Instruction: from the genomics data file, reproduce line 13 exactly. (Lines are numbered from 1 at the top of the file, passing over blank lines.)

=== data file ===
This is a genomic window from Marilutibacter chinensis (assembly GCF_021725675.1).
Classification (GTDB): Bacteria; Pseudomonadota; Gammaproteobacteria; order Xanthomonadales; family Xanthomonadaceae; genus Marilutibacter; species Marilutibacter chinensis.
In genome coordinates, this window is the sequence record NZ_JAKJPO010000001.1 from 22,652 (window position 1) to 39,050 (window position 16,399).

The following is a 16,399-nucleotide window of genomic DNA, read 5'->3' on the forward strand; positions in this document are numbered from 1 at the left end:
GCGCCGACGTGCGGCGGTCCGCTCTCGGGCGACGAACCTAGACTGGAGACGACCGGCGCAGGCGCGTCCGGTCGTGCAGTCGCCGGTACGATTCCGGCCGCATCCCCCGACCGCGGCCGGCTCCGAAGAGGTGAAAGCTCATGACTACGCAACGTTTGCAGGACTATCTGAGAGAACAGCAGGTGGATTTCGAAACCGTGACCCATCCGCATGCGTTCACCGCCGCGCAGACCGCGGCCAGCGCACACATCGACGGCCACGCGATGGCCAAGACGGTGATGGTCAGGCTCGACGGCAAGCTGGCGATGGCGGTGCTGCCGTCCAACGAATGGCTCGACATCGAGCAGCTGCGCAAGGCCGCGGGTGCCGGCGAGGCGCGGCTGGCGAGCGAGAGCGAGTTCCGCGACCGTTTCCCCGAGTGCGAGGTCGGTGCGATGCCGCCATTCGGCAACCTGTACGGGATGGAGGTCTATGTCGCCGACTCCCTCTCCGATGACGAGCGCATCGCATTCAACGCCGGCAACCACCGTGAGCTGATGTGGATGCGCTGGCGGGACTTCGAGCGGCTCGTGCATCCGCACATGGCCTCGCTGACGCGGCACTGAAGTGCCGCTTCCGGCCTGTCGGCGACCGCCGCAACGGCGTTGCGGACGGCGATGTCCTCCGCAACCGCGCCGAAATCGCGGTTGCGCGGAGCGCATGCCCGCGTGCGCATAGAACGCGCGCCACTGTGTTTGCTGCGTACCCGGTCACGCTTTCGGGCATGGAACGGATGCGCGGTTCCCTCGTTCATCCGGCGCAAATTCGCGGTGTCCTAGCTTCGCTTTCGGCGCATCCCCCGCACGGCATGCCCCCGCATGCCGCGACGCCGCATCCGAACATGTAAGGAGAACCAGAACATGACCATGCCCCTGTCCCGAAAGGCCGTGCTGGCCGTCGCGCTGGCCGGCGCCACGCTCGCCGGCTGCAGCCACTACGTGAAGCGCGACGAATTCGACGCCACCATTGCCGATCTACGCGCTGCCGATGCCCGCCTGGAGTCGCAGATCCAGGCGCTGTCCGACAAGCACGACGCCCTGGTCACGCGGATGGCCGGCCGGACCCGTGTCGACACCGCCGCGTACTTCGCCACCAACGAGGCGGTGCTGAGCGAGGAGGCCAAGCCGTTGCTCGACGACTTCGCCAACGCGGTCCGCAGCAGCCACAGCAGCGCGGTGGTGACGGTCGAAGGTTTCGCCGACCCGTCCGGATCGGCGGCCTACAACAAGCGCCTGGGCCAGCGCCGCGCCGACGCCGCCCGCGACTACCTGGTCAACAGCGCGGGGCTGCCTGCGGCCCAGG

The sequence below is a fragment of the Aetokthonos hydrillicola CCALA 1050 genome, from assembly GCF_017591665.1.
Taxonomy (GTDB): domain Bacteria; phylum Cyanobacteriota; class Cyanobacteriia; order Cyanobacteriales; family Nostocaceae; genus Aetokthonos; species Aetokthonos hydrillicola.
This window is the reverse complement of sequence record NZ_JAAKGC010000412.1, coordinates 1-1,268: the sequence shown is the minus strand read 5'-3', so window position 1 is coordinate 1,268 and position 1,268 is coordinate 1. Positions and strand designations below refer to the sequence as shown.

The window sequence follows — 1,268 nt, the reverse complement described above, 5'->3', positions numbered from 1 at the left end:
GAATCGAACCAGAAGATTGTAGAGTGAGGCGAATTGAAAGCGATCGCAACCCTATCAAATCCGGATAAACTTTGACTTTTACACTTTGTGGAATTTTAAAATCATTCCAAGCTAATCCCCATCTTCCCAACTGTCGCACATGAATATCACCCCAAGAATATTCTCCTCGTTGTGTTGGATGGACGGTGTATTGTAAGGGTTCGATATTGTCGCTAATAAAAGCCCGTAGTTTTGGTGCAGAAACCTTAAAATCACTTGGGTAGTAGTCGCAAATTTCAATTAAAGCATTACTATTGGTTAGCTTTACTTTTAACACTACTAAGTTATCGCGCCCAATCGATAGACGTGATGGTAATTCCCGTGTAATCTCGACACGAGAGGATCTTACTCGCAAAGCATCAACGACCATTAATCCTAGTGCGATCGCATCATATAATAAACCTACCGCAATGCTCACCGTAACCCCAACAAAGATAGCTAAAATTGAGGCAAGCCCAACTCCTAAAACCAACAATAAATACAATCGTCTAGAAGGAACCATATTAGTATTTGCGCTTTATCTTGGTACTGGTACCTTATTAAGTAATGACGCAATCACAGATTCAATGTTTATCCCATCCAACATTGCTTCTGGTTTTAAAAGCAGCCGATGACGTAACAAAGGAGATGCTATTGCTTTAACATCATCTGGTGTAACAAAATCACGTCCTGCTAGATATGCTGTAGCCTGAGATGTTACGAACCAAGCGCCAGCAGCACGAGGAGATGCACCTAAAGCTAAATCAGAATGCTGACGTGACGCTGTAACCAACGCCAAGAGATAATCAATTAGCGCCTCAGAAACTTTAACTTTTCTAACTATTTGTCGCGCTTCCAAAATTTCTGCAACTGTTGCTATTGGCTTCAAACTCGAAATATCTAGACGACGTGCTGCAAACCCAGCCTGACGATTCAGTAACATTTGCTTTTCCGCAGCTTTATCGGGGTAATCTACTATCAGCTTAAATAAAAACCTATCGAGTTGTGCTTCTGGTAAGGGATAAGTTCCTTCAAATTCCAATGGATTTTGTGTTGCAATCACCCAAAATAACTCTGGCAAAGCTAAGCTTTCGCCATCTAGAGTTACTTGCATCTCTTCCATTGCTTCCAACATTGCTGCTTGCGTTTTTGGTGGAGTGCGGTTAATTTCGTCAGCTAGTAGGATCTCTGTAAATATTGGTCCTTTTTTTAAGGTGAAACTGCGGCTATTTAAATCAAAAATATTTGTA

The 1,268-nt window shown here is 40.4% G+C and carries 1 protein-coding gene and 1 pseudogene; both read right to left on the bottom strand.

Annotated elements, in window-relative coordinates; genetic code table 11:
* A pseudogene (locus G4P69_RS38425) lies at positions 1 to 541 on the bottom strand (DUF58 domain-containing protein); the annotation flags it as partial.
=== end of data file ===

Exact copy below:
* A pseudogene (locus G4P69_RS38425) lies at positions 1 to 541 on the bottom strand (DUF58 domain-containing protein); the annotation flags it as partial.